Turnbull pressed on Coalition’s NBN upload speeds

Shadow Minister for Communications and Broadband Malcolm Turnbull and Communications Minister Senator Stephen Conroy in March. In an online debate on Monday Turnbull called Conroy a “grub”. Photo: Alex Ellinghausen Broadband row: Stephen Conroy. Photo: Andrew Meares
Nanjing Night Net

An online debate between Malcolm Turnbull and Stephen Conroy on broadband policy has descended into sledging and personal attacks.

The Coalition’s communications spokesman, Mr Turnbull, mocked Senator Conroy’s deal-making, saying the Communications Minister had bungled his $12 billion negotiations to decommission Telstra’s copper telephone lines.

Senator Conroy replied by asking Mr Turnbull what advice he gave to former HIH Insurance boss Ray Williams, who was jailed after overseeing what was Australia’s biggest corporate collapse. Mr Turnbull was named in a $500 million damages claim brought by the liquidator of HIH (which was ultimately settled in his favour in 2003).

“You are so desperate that all you can do is smear,” Mr Turnbull said in the debate, hosted by technology news website ZDNet.

“You poor fellow… Such a grub, Stephen.”

Most of the NBN debate so far has focused on how quickly people can download movies under the different versions of the network but the question of how quickly Australians will be able to upload content using the Coalition’s network remained unanswered.

“Malcolm doesn’t want to talk about upload speeds because it’s like a wooden stake to a vampire,” Senator Conroy said.

Mr Turnbull’s network relies on Telstra’s ageing copper telephone lines, which offer only a fraction of the upload speeds possible under Labor’s more expensive network, which runs fibre optic cables all the way to homes.

Labor’s $37 billion NBN plan promises that 93 per cent of Australians will get fibre to the premises, which will offer download speeds of as fast as 1 gigabit per second and upload speeds of 400 megabits per second by 2021. The remaining 7 per cent of Australians living in rural and regional areas will get a mix of wireless and satellite technologies.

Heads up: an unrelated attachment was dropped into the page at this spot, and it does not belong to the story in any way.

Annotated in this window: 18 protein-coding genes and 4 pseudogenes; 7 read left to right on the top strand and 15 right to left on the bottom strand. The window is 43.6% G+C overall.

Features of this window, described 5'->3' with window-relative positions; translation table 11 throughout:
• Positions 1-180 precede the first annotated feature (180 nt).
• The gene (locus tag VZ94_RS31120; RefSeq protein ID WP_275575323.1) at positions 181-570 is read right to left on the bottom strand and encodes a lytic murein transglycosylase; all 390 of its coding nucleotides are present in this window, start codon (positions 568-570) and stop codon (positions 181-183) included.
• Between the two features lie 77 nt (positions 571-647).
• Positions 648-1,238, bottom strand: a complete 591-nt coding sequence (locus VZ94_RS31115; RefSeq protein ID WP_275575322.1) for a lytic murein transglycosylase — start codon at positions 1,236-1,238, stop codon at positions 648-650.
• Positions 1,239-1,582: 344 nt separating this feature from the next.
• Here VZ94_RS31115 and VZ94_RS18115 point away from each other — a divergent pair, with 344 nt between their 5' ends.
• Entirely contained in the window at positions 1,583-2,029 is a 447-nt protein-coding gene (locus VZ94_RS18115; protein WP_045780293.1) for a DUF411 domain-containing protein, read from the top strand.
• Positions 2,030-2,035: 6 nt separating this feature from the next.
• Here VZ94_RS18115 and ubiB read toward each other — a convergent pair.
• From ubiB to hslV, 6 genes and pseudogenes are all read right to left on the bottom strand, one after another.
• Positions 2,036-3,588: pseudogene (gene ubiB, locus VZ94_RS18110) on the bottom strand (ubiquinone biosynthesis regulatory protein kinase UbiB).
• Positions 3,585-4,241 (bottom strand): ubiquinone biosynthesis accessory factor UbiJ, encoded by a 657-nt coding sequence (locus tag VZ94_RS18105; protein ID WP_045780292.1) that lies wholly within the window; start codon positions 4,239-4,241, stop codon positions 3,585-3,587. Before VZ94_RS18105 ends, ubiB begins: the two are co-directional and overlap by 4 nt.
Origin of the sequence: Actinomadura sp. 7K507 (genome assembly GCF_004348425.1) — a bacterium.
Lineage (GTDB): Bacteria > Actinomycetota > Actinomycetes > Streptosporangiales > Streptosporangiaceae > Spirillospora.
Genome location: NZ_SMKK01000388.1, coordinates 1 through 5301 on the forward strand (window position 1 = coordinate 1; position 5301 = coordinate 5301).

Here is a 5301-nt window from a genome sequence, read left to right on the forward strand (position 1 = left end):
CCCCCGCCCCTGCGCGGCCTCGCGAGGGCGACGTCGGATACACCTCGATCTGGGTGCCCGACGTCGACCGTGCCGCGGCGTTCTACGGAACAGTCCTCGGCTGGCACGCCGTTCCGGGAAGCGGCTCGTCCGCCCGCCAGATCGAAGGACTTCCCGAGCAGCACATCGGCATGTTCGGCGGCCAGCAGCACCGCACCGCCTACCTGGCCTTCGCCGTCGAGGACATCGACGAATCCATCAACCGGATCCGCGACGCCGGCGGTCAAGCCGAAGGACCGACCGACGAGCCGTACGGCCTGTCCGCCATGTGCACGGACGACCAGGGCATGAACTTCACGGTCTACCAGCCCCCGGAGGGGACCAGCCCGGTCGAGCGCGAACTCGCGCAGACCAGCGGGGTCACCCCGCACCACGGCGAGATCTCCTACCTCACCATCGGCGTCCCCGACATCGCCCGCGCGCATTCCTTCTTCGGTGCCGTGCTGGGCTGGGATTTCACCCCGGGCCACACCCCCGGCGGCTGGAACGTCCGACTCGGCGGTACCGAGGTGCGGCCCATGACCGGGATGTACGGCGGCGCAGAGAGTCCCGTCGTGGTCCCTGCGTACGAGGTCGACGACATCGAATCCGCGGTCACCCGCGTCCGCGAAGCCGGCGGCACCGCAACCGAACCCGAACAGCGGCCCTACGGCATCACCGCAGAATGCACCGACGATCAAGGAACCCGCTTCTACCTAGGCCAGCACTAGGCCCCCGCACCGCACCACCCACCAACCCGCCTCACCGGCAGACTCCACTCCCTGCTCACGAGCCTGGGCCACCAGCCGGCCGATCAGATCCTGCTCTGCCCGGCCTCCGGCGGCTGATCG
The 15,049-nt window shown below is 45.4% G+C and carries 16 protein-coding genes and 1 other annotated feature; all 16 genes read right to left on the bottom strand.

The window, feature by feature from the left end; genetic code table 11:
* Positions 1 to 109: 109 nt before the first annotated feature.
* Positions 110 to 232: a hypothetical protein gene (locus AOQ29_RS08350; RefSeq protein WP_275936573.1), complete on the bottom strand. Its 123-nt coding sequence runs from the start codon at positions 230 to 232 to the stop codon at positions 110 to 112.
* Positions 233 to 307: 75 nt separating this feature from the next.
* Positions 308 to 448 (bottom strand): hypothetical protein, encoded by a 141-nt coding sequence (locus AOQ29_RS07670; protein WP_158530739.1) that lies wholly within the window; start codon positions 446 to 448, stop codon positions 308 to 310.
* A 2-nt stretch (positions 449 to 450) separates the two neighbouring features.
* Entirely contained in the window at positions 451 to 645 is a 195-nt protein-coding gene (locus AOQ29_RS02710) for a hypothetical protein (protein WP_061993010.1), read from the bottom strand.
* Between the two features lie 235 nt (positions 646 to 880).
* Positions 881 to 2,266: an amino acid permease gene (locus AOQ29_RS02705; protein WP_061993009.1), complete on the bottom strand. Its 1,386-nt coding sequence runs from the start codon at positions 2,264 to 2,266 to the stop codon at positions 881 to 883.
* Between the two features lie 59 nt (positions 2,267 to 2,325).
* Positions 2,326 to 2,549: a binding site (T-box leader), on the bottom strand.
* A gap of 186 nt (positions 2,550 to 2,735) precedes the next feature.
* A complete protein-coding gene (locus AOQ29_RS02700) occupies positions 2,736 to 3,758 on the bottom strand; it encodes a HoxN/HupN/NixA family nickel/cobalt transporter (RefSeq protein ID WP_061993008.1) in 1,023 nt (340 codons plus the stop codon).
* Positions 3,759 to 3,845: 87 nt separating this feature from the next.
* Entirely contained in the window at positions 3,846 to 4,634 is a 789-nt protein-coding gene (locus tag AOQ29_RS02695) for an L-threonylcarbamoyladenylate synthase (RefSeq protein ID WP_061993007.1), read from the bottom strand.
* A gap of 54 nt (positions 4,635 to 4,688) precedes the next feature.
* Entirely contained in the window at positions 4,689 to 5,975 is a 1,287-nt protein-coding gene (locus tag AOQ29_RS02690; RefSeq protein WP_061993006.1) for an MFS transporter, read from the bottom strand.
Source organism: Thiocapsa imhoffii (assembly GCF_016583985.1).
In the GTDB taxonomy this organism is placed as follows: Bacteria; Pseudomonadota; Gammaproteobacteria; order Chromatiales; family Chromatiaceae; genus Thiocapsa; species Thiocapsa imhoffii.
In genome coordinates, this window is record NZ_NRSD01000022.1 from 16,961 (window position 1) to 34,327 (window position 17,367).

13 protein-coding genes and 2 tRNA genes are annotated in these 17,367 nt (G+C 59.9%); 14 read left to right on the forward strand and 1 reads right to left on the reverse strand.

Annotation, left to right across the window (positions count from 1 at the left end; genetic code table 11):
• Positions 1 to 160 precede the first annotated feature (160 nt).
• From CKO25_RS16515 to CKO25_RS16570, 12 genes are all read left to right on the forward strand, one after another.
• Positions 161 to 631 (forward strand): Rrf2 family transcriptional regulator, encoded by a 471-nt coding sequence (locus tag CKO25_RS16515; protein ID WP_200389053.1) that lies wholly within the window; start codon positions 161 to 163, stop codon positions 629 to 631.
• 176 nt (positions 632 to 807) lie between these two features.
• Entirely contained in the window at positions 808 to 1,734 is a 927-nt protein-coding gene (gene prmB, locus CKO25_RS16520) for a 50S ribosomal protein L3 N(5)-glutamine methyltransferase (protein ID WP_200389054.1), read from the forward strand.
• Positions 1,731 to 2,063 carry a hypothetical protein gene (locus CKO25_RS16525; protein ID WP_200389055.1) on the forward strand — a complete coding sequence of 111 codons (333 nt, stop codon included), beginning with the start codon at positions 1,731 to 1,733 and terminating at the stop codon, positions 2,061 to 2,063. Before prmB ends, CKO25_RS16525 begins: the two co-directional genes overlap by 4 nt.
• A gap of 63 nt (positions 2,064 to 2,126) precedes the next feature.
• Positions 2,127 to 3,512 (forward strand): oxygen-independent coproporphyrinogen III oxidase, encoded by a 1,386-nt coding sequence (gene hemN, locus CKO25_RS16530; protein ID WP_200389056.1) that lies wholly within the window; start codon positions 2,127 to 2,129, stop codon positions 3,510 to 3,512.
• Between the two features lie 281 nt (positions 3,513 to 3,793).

The Coalition’s $20 billion NBN runs fibre to cabinets or ”nodes” on street corners and would then piggyback on Telstra’s copper telephone lines to take the data over the last mile to the house. The Coalition’s NBN would be completed sooner, by 2019, but with slower minimum download speeds of 25 megabits per second and no guarantee of upload speeds.

Faced with repeated questioning, Mr Turnbull would not commit to a minimum upload speed but said there was “no technical barrier to having very high upload speeds”.

“The idea that you’ve got to have everyone on fibre to the premises to have a strong digital economy is nonsense,” Mr Turnbull said.

If the Coalition wins government, Mr Turnbull would instruct NBN Co to guarantee a 25 megabit per second download speed for every Australian household, and if necessary the company would build an extra series of “mini nodes” closer to houses to achieve the speeds, he said.

The debate turned briefly at one point towards media policy.

Mr Turnbull baited Senator Conroy about Labor’s recent failed attempt to regulate the media. Senator Conroy responded by asking Mr Turnbull whether he would commit to protecting the funding of the public broadcasters, ABC and SBS.

“I can’t give an undertaking in a budgetary context that’s been left in a mess,” Mr Turnbull replied.

“There’s certainly not any policy to cut from the ABC or SBS. But if there’s a broader austerity… all departments might have to do the same.”

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